Because of its complex structure and weight-bearing capacity, the knee is a commonly injured joint. Knee injuries can range from mild to severe. Some of the less severe knee injuries, yet still painful and functionally limiting, are runner’s knee (pain or tenderness close to, or under the knee cap at the front or side of the knee), iliotibial band syndrome (pain on the outer side of the knee), and tendinitis, also called tendinosis (marked by degeneration within a tendon, usually where it joins the bone). More severe injuries include bone bruises, or damage to the cartilage or ligaments. Knee injuries can result from a blow to, or twist of, the knee as a result of an improper landing after a jump, or from running too hard, too much, or without a proper warm-up.
Although the term “shin splints” has been widely used to describe any sort of leg pain associated with exercise, the term actually refers to pain along the tibia or shin bone, the large bone in the front of the lower leg. This pain can occur at the front outside part of the lower leg, including the foot and ankle (anterior shin splints), or at the inner edge of the bone where it meets the calf muscles (medial shin splints).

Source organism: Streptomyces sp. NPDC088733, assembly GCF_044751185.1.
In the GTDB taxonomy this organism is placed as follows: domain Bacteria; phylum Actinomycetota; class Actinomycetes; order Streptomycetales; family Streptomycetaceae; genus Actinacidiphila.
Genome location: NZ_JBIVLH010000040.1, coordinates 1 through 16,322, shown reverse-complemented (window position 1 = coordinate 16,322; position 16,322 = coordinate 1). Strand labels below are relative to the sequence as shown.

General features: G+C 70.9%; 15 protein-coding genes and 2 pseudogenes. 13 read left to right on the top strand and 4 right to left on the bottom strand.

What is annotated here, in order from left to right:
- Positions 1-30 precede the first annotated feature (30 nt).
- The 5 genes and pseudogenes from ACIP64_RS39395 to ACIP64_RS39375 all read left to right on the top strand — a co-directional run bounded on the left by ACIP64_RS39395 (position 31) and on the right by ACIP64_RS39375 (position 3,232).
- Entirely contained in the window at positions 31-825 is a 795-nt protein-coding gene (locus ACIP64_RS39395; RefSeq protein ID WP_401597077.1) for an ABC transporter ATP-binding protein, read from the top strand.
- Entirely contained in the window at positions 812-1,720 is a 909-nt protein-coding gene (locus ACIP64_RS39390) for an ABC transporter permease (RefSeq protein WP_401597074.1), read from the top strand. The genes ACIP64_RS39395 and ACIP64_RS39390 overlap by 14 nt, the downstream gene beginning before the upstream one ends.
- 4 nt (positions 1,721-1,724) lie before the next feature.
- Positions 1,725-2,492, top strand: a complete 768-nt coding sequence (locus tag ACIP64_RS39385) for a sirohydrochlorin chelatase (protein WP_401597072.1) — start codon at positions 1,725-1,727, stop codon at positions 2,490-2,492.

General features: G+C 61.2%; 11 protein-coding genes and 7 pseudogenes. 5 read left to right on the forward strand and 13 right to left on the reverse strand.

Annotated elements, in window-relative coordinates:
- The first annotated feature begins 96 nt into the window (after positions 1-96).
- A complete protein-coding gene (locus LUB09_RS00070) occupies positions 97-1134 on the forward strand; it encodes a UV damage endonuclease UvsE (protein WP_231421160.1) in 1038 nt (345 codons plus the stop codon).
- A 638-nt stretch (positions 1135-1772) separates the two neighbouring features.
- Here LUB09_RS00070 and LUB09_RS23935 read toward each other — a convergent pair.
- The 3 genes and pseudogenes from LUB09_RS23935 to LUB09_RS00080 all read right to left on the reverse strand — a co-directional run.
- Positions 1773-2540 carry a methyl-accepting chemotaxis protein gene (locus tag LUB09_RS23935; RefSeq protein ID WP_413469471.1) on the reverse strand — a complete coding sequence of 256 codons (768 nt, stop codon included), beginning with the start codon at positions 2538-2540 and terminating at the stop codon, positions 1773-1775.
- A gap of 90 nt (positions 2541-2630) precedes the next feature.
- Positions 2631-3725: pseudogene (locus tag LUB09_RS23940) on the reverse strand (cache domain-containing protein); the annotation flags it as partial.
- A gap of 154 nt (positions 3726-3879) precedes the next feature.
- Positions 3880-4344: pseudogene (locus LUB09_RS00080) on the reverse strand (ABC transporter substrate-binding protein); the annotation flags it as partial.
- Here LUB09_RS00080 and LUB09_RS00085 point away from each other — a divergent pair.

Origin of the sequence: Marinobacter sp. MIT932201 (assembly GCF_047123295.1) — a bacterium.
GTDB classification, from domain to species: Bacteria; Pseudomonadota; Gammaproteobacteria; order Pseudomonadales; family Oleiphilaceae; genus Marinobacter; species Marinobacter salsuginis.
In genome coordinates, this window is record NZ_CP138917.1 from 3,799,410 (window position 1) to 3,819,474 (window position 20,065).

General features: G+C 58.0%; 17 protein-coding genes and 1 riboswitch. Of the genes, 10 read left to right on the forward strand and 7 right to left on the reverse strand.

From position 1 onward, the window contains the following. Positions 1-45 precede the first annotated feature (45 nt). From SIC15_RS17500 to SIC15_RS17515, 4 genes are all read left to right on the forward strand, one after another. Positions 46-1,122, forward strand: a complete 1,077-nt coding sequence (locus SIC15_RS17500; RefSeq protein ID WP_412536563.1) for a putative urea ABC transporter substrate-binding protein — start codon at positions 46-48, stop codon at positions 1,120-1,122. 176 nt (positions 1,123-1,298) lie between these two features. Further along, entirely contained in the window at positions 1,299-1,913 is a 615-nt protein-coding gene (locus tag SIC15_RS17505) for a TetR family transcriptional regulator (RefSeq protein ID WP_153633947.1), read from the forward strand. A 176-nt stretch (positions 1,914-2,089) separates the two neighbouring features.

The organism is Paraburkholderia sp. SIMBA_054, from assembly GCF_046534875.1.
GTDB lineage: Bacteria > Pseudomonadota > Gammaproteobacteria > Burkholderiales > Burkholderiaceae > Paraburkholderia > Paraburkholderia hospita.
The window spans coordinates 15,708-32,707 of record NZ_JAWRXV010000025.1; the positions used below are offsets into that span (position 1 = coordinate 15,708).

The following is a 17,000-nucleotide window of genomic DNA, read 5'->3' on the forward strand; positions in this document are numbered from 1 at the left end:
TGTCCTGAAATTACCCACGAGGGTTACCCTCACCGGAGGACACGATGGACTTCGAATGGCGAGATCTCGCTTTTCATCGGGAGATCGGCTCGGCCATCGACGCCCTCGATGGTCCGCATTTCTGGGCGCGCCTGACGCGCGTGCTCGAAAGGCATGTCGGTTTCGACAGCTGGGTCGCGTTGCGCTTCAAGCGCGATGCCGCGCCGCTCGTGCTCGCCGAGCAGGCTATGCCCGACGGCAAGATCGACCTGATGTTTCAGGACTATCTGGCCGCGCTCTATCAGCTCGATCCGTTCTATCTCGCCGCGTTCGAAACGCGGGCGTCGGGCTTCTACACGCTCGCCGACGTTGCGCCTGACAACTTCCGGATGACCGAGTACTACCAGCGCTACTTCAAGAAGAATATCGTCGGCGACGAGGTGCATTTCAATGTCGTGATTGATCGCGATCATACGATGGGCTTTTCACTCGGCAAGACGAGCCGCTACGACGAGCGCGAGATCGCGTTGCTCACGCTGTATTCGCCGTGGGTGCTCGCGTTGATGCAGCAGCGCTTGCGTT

Shin splints are primarily seen in runners, particularly those just starting a running program. Risk factors for shin splints include overuse or incorrect use of the lower leg, improper stretching, warm-up, or exercise technique, overtraining, running or jumping on hard surfaces, and running in shoes that don’t have enough support. These injuries are often associated with flat feet.
Achilles Tendon Injuries
An Achilles tendon injury results from a stretch, tear, or irritation to the tendon connecting the calf muscle to the back of the heel. These injuries can be very sudden and extremely painful.
The most common cause of Achilles tendon tears is a problem called tendinitis, a degenerative condition caused by aging or overuse. When a tendon is weakened, trauma can cause it to more easily rupture. Achilles tendon injuries are common in middle-aged “weekend warriors” who may not exercise regularly or take time to stretch properly before an activity. Among professional athletes, most Achilles injuries seem to occur in quick-acceleration and jumping sports, such as football and basketball, and almost always result in an early end to the season for the injured athlete.